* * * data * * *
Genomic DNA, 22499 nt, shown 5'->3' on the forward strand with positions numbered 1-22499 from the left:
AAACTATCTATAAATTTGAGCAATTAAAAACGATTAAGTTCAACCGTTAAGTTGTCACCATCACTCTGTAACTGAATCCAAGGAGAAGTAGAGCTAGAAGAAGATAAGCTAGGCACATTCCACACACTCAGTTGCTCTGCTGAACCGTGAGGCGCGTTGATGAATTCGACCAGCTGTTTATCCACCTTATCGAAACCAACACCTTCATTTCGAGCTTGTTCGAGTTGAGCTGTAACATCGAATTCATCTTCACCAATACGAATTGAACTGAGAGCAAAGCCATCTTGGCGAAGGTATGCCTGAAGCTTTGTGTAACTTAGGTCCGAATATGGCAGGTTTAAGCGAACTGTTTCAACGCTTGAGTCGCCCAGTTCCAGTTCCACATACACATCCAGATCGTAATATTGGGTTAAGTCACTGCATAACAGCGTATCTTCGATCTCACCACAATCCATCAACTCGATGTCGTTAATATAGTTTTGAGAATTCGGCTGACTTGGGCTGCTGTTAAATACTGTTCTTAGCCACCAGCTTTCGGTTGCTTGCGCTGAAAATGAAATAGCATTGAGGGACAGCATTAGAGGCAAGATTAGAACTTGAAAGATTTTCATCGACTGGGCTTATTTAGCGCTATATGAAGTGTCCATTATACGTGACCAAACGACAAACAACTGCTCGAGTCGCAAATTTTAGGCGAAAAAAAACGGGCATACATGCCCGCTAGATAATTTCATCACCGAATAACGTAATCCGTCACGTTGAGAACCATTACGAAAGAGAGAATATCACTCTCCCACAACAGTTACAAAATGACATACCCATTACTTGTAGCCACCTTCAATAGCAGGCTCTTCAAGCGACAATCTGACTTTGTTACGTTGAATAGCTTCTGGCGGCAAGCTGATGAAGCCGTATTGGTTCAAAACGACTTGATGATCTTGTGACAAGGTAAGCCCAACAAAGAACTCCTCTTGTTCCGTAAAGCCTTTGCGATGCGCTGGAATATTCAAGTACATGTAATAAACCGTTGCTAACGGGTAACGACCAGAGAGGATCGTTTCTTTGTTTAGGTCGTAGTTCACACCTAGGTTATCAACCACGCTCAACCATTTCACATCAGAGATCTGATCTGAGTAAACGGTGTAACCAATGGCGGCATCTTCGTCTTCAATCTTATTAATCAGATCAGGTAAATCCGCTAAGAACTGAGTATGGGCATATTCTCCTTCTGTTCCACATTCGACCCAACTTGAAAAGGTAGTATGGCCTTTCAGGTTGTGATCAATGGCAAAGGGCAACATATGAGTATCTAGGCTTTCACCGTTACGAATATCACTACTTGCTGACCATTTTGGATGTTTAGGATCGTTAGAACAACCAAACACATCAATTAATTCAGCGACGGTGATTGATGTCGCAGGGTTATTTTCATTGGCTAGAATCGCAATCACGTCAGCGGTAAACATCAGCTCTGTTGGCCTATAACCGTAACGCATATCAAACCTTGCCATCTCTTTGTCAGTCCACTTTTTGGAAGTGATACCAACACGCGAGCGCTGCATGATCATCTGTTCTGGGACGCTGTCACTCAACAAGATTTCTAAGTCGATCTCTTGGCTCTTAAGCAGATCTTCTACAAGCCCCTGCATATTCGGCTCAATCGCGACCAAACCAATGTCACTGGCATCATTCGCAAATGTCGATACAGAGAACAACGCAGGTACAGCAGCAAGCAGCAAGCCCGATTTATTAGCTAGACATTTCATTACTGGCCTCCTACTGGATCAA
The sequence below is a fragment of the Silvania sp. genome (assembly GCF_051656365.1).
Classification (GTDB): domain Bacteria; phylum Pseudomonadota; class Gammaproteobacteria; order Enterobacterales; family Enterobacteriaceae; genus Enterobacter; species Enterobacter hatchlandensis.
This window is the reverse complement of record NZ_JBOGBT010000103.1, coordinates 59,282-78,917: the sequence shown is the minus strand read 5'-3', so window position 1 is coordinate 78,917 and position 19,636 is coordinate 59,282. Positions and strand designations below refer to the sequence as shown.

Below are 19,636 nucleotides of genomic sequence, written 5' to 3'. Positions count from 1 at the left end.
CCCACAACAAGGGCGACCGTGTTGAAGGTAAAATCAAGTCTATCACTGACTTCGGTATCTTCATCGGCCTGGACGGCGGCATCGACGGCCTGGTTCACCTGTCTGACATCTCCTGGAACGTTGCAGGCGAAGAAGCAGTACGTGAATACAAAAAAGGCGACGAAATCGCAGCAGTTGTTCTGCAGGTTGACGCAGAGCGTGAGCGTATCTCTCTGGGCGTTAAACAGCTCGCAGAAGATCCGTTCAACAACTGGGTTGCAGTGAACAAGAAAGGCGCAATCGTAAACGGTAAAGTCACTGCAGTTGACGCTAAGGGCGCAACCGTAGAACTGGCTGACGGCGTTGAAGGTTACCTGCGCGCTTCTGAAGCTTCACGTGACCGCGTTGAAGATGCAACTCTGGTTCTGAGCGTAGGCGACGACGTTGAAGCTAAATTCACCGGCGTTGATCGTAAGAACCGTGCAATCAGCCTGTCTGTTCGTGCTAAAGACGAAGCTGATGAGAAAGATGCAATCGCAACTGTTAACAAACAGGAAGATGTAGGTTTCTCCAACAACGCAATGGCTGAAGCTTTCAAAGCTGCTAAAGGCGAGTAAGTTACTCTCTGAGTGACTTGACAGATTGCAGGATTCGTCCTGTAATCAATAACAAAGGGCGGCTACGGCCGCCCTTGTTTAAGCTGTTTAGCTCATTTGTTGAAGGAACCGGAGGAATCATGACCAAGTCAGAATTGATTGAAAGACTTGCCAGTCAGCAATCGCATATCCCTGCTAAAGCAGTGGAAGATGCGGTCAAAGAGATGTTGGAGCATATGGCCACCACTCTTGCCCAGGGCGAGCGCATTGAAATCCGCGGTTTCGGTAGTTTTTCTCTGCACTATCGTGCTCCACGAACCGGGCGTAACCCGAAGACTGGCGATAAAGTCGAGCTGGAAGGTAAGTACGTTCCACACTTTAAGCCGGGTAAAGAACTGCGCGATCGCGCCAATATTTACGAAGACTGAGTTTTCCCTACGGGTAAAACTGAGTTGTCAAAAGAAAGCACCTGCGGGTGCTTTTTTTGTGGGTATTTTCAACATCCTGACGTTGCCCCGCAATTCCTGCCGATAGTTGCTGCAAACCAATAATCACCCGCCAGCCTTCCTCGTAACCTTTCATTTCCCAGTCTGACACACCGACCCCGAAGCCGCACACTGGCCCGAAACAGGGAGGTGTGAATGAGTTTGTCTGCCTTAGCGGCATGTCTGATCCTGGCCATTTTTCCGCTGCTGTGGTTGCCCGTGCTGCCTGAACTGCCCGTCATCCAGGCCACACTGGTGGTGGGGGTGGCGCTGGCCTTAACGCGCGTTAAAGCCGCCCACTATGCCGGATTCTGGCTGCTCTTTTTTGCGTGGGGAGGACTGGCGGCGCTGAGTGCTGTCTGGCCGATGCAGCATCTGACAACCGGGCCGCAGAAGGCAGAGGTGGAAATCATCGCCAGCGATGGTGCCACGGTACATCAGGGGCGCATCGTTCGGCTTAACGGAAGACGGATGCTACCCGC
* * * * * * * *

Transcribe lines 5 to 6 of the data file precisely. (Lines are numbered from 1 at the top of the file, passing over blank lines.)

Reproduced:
This window is the reverse complement of record NZ_JBOGBT010000103.1, coordinates 59,282-78,917: the sequence shown is the minus strand read 5'-3', so window position 1 is coordinate 78,917 and position 19,636 is coordinate 59,282. Positions and strand designations below refer to the sequence as shown.

Below are 19,636 nucleotides of genomic sequence, written 5' to 3'. Positions count from 1 at the left end.